Just Or Unjust

A mother approached the French Emperor Napoleon to ask for mercy for her son. He had committed some breach of the French law.

“Madam, the emperor replied, “this is the second time the boy has offended. Justice requires that he should die.”

“I did not come to ask for justice. I beg for mercy,” She pleaded.

“He does not deserve mercy,” Napoleon shot back.

But Sire,” she said, “it would not be mercy if he deserved it. I ask for mercy.”

When she put it that way, the emperor replied, “Well, then, I will have mercy.”

Today we’re going to look at a serious case of injustice, which results in mercy.

Please join me.

TODAY’S READING

Judges 7:1-8:17
Luke 23:13-43
Psalm 97:1-98:9
Proverbs 14:7-8

INSIGHTS AND EXPLANATIONS

Judges 7:1-8:17. This is one of my favorite stories in the Bible. God calls Gideon to lead a pared-down army into battle with the much stronger Midianites. He does this is to prove that the victory belongs to God, and no one else. As part of the paring-down process, God tells Gideon to separate the armies according to the way they drink water from the river. The Bible Background Commentary explains the logic behind this:

Those who drink water in a kneeling position with their heads in the water to lap it up are (1) an easy target, (2) unaware of any enemy movement while they drink, and (3) susceptible to leeches. The alternative is to lie down flat (where one presents less of a target) and to keep alert, bringing water to the mouth while continuing to look around.

With this in mind, the only soldiers left are the fearless, battle-ready men.

When Gideon and his men finally surrounded the enemy, the Midianite armies assumed that each torch represented a small percent of a much larger army. With the prospect of being massively outnumbered, the men panicked.

Luke 23:13-43. In this section of the passion narrative, Pilate reveals his penchant for leading according to the polls. Despite his belief in Jesus’ innocence, Pilate sides with the people who yell the loudest and agrees to have Jesus crucified. A later Jewish ruler is said to have characterized Pilate as “inflexible, merciless and obstinate.” Pilate’s agreement to crucify an innocent man proved he had few if any scruples.

Psalm 97. Moving immediately to this psalm following our previous reading is an abrupt change. “The LORD reigns, let the earth be glad” (verse 1). We read in verse 4, “His lightning lights up the world; the earth sees and trembles.” God’s power causes the earth to tremble. This seemingly correlates with Jesus’ words in Luke 23:29-30, “For the time will come when you will say, ‘Blessed are the barren women, the wombs that never bore and the breasts that never nursed!’ Then ” ‘they will say to the mountains, “Fall on us!” Both speak to the power of God to destroy. It also demonstrates God’s unbelievable measure of restraint when his son was crucified.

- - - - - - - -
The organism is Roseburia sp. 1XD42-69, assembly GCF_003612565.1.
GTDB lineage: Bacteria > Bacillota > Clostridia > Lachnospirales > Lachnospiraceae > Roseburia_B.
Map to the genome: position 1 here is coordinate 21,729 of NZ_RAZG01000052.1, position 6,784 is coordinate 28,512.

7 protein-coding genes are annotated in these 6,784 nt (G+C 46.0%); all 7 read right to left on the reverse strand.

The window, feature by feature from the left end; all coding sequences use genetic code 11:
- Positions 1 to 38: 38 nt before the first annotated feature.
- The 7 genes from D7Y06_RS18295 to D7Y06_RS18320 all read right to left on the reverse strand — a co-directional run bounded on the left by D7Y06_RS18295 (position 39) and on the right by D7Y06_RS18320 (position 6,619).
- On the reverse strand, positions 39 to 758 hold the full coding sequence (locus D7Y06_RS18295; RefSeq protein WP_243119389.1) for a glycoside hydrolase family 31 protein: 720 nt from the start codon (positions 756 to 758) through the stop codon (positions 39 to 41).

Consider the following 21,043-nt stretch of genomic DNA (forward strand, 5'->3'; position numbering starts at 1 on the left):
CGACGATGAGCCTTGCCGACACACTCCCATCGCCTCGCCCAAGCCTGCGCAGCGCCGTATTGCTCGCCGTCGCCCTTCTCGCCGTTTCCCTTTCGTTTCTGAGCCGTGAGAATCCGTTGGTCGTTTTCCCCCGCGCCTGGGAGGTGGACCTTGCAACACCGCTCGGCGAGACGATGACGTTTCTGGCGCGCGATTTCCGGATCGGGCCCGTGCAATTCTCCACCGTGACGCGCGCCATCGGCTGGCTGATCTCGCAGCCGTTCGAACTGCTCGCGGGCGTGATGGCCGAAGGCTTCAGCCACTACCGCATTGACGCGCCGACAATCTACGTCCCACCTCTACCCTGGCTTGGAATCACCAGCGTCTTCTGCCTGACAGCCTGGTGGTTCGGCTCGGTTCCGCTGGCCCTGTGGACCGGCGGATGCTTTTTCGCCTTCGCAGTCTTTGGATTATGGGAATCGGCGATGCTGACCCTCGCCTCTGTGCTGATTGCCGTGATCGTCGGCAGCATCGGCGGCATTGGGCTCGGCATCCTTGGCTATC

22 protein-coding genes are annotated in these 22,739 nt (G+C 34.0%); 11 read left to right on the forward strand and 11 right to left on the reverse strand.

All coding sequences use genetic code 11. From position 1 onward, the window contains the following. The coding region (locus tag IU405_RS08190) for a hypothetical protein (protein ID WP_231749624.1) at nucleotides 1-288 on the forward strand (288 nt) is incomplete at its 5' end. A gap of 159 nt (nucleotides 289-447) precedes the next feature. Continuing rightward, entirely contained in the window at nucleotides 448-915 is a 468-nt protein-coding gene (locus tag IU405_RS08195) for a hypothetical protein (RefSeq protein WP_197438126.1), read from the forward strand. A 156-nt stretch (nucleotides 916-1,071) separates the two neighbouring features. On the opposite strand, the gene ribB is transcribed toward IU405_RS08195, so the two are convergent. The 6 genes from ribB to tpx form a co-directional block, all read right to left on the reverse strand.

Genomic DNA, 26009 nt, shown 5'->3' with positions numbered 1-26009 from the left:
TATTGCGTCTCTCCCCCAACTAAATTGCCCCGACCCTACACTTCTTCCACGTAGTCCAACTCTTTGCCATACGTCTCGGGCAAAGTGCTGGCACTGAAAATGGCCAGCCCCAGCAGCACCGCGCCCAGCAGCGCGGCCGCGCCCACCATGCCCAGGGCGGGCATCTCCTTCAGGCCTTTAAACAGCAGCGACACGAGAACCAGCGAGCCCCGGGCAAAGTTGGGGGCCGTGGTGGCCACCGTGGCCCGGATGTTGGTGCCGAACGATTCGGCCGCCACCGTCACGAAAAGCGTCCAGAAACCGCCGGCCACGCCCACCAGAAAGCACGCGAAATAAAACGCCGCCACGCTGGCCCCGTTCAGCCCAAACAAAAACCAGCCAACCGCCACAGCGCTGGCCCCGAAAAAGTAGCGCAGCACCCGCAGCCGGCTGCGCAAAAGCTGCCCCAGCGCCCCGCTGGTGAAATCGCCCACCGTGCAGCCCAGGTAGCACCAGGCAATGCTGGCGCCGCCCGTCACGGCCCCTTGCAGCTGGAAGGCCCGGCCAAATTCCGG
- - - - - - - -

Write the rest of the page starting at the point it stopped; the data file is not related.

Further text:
Psalm 98. The nature of Jesus’ death in our reading brings verse 2 to life: “The LORD has made his salvation known and revealed his righteousness to the nations.”

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THE WORD MADE FRESH

Forgiveness is just…just…unjust.

As we take a third look at Jesus’ crucifixion in the Gospels, I’m struck by Jesus’ words in Luke 23:34: “Father, forgive them, for they do not know what they are doing.” In the midst of his crucifixion, Jesus chose to forgive the people nailing him to a cross. In fact, one of the criminals on the cross stated it clearly in Luke 23:41: “We are punished justly, for we are getting what our deeds deserve. But this man has done nothing wrong.”

Furthermore, we see the injustice of Jesus’ promise of eternal life to the man hanging on the cross: “I tell you the truth, today you will be with me in paradise.”

Earlier today a person made a flippant remark that cut deeply. I don’t want to forgive the person because the remark was so unjust. Then I read about Jesus on the cross and the man hanging next to him—a man that could be me. Jesus’ act of forgiving me is downright unjust. By clinging to unforgiveness, I would be denying the forgiveness Jesus unjustly offered me.

I’m a justice-loving person, but I wonder if I sometimes make an idol out of my love for justice. Granted, we need justice to hold society together, but do I need justice played out in every area of my life?

If I did, then I deserve to hang on a cross next to Jesus.

CONVERSATION STARTERS

  1. What spoke to you in today’s reading?
  2. How have you experienced God’s unjust act of forgiveness?
  3. Describe a time when you dispensed unforgiveness to another person. What did it do in you?

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Michael co-pastors The Neighborhood Church in Littleton, Colorado.

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